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Omaha Magazine

The Accidental Artist: Wood Artisan Kevin McClay Crafts Works of Wonder

Dec 27, 2020 02:29PM ● By Kim Reiner
Wood artisan Kevin McClay in workshop

Photography by Bill Sitzmann

Like the exquisite patterns he creates in his work—a weaving of slabs of burnt and stained wood—Kevin McClay is an artist with a tinge of darkness in an otherwise light personality. He possesses a dark sense of humor, a self-deprecating nature, and a modesty that belies the quiet brilliance of a self-taught woodworker whose creations make one pause and study with awe.

As the founder of Fortress Hill Co., McClay crafts commissioned statement pieces for the home and office made from sustainably sourced wood—everything from geometric wood art and wall installations to dining and reception tables to desk trays, art lamps, and other decor. They’re mostly modern or midcentury in style and often crafted with mixed media; sometimes incorporating glass tiles, brass and copper accents, and traditional art elements, but also reclaimed materials from barns, photocopiers, and other found objects. The end result is always something truly original.

The Colorado native’s path to woodworking was not the typical artist’s story. He wasn’t born into an artistic family. His dad owned a gas station. And rather than growing up appreciating classic art, he preferred music. McClay did not attend art school either. In fact, up until about 2010, he worked as a media analyst for a news service. He was a “corporate job kind of guy.” It took losing his job to propel him into woodworking. “Any kind of art background I have is totally accidental,” he said.

McClay said that it was his wife, Ellene, who discovered his talent with tools; though he joked it was more that he “was handy” fixing things around the house. His efforts grew from crafting small decorative boxes to sell on Etsy to building furniture pieces commissioned by high-end residential customers and commercial businesses around town. But you won’t hear him brag about any of that. The tables he built for Hardy Coffee in Benson? “I’m not a [traditionally] trained carpenter. I just know what’s not going to fall apart,” he said, humbly.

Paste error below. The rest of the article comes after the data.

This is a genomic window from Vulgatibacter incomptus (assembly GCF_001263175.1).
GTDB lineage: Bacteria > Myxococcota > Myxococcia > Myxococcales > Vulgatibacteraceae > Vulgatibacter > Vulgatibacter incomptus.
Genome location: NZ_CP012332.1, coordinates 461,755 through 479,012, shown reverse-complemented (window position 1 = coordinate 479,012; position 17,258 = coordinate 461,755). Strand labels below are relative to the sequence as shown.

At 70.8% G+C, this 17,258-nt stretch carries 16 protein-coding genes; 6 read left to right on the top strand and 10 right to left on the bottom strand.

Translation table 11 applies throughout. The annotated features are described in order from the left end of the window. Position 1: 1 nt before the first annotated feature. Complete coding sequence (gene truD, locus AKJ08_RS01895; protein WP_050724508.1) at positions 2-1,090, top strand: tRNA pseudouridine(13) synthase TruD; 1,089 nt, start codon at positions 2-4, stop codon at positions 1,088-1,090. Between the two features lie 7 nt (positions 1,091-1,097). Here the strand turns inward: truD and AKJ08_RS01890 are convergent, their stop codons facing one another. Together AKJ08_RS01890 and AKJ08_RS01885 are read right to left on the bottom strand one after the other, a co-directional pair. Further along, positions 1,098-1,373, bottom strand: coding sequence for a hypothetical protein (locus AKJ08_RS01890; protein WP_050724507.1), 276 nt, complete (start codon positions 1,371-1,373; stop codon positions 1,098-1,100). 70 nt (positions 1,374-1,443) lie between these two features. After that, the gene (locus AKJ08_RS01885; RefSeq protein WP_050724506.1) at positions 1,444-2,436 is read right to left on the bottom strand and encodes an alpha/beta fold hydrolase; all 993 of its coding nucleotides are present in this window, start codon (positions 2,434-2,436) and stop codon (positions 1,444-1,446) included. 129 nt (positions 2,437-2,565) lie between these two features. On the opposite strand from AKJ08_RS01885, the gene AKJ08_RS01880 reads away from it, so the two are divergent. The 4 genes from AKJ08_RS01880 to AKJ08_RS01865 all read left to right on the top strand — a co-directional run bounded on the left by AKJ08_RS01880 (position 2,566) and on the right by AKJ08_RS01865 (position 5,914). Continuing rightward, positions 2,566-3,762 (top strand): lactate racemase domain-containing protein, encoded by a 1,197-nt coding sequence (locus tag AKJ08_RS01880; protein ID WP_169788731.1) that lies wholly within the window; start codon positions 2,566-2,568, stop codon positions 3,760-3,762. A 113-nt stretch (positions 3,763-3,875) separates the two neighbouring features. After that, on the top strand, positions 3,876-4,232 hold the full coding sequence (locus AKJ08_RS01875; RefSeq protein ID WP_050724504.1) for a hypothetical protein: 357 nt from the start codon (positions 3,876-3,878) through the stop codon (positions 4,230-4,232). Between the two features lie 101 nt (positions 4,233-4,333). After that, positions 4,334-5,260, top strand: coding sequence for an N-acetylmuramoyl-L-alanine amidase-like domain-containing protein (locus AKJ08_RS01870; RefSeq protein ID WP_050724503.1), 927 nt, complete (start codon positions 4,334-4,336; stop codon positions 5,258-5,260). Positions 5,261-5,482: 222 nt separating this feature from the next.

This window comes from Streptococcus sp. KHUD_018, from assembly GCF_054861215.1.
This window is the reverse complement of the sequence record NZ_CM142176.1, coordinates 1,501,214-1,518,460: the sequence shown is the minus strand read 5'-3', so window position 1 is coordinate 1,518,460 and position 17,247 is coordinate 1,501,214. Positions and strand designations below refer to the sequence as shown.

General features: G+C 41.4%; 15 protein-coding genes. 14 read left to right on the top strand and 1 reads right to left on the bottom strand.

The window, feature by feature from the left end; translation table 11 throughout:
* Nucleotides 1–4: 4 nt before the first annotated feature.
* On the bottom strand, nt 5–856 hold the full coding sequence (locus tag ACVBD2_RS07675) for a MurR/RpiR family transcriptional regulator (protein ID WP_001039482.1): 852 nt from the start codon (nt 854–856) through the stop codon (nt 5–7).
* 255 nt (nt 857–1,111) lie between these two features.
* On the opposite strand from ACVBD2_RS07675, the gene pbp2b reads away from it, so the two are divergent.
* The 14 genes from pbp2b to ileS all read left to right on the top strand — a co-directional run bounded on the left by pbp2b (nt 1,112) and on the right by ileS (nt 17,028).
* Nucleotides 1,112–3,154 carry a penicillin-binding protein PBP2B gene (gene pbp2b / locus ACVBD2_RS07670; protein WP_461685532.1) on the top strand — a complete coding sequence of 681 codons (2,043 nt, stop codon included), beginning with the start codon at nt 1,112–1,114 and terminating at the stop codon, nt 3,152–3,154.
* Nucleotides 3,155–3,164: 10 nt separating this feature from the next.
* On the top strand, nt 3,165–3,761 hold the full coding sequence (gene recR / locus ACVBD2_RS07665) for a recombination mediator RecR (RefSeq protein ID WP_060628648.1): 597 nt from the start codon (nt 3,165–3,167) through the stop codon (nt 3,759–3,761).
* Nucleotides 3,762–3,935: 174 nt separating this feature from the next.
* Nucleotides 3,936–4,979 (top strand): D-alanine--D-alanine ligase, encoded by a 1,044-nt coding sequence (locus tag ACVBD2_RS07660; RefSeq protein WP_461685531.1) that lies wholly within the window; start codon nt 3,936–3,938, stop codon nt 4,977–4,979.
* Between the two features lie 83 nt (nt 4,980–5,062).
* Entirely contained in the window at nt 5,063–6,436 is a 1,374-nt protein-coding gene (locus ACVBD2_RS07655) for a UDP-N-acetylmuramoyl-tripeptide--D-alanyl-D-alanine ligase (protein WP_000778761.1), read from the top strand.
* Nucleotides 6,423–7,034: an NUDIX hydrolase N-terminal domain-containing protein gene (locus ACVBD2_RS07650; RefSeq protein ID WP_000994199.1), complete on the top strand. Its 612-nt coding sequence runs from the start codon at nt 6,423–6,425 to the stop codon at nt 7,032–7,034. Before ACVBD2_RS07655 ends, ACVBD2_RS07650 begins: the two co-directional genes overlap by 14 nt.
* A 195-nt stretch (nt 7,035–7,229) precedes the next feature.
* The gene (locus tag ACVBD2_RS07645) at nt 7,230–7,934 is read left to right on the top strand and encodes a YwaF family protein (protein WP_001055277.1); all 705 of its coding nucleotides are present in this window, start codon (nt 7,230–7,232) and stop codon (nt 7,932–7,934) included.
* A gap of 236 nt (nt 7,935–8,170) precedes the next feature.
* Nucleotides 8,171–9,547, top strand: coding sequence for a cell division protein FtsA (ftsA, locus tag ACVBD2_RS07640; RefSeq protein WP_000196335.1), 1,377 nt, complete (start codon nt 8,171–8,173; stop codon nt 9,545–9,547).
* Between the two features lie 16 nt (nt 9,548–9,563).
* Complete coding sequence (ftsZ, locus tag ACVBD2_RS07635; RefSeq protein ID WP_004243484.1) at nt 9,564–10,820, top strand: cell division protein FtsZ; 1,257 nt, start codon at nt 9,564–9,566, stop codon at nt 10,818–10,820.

And the reception desk in Woodmen Tower he built? He used 900 1 x 8-inch pieces of burned wood to create the piece, giving a “really cool effect.” He’s quietly proud of the work, but not boastful.

McClay usually skips sketching his ideas on paper and instead lets what’s in his head take physical form as he works. “The hard part is getting it started and then it builds momentum and I let the piece go,” he said. He credits his wife, an elementary art teacher with Omaha Public Schools, for some of his design inspirations. His work evolves as he tweaks techniques on subsequent projects. 

McClay has his Fortress studio at Bench, a coworking space for artisans in north downtown Omaha, and has participated in art festivals in the region in years past. In 2020, he was a featured artist at the Artists’ Cooperative Gallery in Omaha, and he took part in the Handmade Omaha Cyber Show in April. 

McClay said he enjoys the collaborative environment at Bench. He makes art frame backings for another Bench artist, Bill Hoover. The friendship between McClay and Hoover goes back nearly three decades. “We met when we were both in the music scene, and I was always a fan of his music and just his persona...which was funny, irreverent, and kind,” wrote Hoover in an email. “He has a nice balance of dark and light in his work...Some of his work is whimsical, and other pieces are hard and uncompromising.”

Ever the “super morning person,” McClay starts his day between 4:30 and 5 a.m. when the world is quiet. He works a full day in his studio, sometimes plugging away on a project for 12 hours. “He is always here,” Hoover said of his friend. “I like to think I have a strong work ethic, but his is amazing and an inspiration to me.”


See more of McClay’s work at facebook.com/FORTRESShillco/.   

This article first appeared in the January/February 2021 issue of Home Magazine. Click here to subscribe to the print edition.